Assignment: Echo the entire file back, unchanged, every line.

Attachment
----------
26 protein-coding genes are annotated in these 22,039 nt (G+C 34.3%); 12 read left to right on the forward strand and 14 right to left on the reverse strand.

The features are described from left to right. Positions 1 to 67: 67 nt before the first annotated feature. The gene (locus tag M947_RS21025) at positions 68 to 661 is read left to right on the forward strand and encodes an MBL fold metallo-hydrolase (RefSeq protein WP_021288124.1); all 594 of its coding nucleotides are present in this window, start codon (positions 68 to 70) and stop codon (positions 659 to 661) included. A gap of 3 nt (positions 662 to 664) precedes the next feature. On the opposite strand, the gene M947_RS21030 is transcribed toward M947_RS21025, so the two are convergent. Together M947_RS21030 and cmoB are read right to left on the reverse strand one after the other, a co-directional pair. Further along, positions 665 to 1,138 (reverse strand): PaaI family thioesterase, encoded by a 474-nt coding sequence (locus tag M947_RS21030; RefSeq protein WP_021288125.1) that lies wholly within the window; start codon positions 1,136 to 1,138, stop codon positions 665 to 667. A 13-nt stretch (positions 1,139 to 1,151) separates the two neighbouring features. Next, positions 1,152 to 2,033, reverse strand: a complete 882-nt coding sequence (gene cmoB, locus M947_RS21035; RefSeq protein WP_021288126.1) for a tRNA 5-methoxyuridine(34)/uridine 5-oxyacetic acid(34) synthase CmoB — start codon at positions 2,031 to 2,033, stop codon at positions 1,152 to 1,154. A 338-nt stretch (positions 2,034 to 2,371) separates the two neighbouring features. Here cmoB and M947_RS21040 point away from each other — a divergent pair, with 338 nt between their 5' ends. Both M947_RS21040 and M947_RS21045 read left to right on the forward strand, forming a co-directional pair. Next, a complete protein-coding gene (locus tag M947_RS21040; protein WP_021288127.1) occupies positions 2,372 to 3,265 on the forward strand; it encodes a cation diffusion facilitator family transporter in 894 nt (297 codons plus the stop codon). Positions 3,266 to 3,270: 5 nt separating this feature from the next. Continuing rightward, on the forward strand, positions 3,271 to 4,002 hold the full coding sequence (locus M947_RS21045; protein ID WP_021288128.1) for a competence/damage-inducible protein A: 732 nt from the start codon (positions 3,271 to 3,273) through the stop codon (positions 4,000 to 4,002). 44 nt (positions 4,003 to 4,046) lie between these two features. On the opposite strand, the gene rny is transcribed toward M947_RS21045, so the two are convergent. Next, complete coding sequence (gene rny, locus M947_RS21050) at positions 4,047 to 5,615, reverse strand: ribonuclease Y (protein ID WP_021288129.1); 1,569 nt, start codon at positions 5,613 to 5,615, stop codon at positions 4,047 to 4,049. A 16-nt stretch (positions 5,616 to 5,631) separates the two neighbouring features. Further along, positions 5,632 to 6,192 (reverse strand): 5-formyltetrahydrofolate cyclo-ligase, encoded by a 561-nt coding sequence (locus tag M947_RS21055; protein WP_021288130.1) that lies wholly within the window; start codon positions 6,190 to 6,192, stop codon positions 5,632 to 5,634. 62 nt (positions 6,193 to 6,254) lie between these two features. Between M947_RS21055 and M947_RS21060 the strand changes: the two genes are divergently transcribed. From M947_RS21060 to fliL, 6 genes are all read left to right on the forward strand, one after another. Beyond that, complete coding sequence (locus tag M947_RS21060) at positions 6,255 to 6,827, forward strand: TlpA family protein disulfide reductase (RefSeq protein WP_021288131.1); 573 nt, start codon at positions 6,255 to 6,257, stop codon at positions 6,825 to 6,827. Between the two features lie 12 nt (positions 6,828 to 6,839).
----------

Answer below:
26 protein-coding genes are annotated in these 22,039 nt (G+C 34.3%); 12 read left to right on the forward strand and 14 right to left on the reverse strand.

The features are described from left to right. Positions 1 to 67: 67 nt before the first annotated feature. The gene (locus tag M947_RS21025) at positions 68 to 661 is read left to right on the forward strand and encodes an MBL fold metallo-hydrolase (RefSeq protein WP_021288124.1); all 594 of its coding nucleotides are present in this window, start codon (positions 68 to 70) and stop codon (positions 659 to 661) included. A gap of 3 nt (positions 662 to 664) precedes the next feature. On the opposite strand, the gene M947_RS21030 is transcribed toward M947_RS21025, so the two are convergent. Together M947_RS21030 and cmoB are read right to left on the reverse strand one after the other, a co-directional pair. Further along, positions 665 to 1,138 (reverse strand): PaaI family thioesterase, encoded by a 474-nt coding sequence (locus tag M947_RS21030; RefSeq protein WP_021288125.1) that lies wholly within the window; start codon positions 1,136 to 1,138, stop codon positions 665 to 667. A 13-nt stretch (positions 1,139 to 1,151) separates the two neighbouring features. Next, positions 1,152 to 2,033, reverse strand: a complete 882-nt coding sequence (gene cmoB, locus M947_RS21035; RefSeq protein WP_021288126.1) for a tRNA 5-methoxyuridine(34)/uridine 5-oxyacetic acid(34) synthase CmoB — start codon at positions 2,031 to 2,033, stop codon at positions 1,152 to 1,154. A 338-nt stretch (positions 2,034 to 2,371) separates the two neighbouring features. Here cmoB and M947_RS21040 point away from each other — a divergent pair, with 338 nt between their 5' ends. Both M947_RS21040 and M947_RS21045 read left to right on the forward strand, forming a co-directional pair. Next, a complete protein-coding gene (locus tag M947_RS21040; protein WP_021288127.1) occupies positions 2,372 to 3,265 on the forward strand; it encodes a cation diffusion facilitator family transporter in 894 nt (297 codons plus the stop codon). Positions 3,266 to 3,270: 5 nt separating this feature from the next. Continuing rightward, on the forward strand, positions 3,271 to 4,002 hold the full coding sequence (locus M947_RS21045; protein ID WP_021288128.1) for a competence/damage-inducible protein A: 732 nt from the start codon (positions 3,271 to 3,273) through the stop codon (positions 4,000 to 4,002). 44 nt (positions 4,003 to 4,046) lie between these two features. On the opposite strand, the gene rny is transcribed toward M947_RS21045, so the two are convergent. Next, complete coding sequence (gene rny, locus M947_RS21050) at positions 4,047 to 5,615, reverse strand: ribonuclease Y (protein ID WP_021288129.1); 1,569 nt, start codon at positions 5,613 to 5,615, stop codon at positions 4,047 to 4,049. A 16-nt stretch (positions 5,616 to 5,631) separates the two neighbouring features. Further along, positions 5,632 to 6,192 (reverse strand): 5-formyltetrahydrofolate cyclo-ligase, encoded by a 561-nt coding sequence (locus tag M947_RS21055; protein WP_021288130.1) that lies wholly within the window; start codon positions 6,190 to 6,192, stop codon positions 5,632 to 5,634. 62 nt (positions 6,193 to 6,254) lie between these two features. Between M947_RS21055 and M947_RS21060 the strand changes: the two genes are divergently transcribed. From M947_RS21060 to fliL, 6 genes are all read left to right on the forward strand, one after another. Beyond that, complete coding sequence (locus tag M947_RS21060) at positions 6,255 to 6,827, forward strand: TlpA family protein disulfide reductase (RefSeq protein WP_021288131.1); 573 nt, start codon at positions 6,255 to 6,257, stop codon at positions 6,825 to 6,827. Between the two features lie 12 nt (positions 6,828 to 6,839).